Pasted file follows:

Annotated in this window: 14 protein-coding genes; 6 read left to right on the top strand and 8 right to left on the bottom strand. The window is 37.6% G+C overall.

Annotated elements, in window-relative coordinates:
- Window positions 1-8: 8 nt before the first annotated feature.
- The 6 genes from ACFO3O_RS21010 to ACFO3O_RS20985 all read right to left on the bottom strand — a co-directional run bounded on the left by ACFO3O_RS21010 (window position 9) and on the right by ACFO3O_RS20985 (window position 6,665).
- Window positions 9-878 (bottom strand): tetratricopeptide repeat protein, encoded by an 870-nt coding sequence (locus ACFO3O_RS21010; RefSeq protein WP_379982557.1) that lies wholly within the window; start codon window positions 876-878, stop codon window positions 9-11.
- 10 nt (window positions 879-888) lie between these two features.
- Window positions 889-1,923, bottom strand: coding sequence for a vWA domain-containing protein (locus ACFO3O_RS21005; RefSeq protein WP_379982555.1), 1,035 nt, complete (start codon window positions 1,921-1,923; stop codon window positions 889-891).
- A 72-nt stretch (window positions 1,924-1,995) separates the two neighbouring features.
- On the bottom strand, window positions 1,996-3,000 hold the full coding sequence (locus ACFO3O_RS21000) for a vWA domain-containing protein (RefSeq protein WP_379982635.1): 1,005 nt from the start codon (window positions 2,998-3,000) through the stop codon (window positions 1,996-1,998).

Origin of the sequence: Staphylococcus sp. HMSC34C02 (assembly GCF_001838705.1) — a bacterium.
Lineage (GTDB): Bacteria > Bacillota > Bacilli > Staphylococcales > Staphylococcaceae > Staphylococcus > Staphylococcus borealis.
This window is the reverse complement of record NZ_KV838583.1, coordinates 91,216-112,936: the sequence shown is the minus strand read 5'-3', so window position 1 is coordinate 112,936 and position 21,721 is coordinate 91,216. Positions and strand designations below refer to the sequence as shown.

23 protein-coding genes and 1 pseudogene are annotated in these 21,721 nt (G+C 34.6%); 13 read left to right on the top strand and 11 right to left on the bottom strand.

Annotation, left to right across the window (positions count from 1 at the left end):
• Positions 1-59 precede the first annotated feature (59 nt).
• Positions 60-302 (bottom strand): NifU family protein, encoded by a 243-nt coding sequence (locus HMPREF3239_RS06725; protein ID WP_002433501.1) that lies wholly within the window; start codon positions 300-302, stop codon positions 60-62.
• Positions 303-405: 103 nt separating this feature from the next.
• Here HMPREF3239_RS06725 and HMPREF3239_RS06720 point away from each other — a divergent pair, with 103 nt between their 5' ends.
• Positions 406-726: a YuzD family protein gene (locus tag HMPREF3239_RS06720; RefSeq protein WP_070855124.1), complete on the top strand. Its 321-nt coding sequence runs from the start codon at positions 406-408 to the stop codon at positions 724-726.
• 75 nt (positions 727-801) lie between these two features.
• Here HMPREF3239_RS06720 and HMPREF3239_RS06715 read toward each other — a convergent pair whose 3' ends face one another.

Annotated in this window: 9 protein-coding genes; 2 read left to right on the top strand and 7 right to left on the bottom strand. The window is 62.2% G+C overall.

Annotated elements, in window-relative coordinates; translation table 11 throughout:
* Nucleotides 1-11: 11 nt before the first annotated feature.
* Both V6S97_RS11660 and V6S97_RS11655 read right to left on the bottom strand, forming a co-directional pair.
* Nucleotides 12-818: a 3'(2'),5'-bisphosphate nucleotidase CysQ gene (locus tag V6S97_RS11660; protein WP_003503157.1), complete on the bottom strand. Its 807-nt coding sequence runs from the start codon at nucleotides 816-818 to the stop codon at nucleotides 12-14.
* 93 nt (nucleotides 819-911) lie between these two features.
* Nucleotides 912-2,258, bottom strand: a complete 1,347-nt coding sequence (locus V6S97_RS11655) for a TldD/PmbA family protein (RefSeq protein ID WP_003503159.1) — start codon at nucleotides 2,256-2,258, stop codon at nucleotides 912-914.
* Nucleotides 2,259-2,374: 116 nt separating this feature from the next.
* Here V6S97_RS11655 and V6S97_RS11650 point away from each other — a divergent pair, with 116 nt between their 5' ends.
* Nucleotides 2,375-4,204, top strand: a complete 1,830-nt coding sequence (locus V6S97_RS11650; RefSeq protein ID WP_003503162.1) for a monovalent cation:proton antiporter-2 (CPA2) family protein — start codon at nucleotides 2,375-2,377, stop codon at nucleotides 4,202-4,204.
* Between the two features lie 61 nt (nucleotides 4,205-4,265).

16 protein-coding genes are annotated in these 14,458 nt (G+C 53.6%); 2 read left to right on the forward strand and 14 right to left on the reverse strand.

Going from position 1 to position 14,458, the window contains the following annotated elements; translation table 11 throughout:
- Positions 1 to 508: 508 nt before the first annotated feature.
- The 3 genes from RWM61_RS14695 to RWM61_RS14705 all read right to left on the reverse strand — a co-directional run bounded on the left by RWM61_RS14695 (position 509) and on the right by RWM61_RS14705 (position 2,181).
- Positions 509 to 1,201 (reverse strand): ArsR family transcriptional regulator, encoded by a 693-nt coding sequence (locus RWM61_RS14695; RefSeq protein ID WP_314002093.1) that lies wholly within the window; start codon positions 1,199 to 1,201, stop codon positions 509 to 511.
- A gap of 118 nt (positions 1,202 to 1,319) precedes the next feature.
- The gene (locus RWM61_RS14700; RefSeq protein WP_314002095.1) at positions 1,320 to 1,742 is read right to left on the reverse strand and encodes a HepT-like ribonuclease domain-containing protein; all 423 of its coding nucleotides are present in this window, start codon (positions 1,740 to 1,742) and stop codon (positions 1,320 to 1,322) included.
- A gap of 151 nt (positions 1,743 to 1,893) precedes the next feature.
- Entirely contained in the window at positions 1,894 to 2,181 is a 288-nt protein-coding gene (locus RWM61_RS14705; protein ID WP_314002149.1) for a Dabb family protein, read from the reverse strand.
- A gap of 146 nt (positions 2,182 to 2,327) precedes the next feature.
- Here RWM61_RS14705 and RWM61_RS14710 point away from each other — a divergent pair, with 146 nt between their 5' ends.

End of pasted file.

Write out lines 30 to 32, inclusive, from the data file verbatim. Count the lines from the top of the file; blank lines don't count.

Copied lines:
* Here V6S97_RS11655 and V6S97_RS11650 point away from each other — a divergent pair, with 116 nt between their 5' ends.
* Nucleotides 2,375-4,204, top strand: a complete 1,830-nt coding sequence (locus V6S97_RS11650; RefSeq protein ID WP_003503162.1) for a monovalent cation:proton antiporter-2 (CPA2) family protein — start codon at nucleotides 2,375-2,377, stop codon at nucleotides 4,202-4,204.
* Between the two features lie 61 nt (nucleotides 4,205-4,265).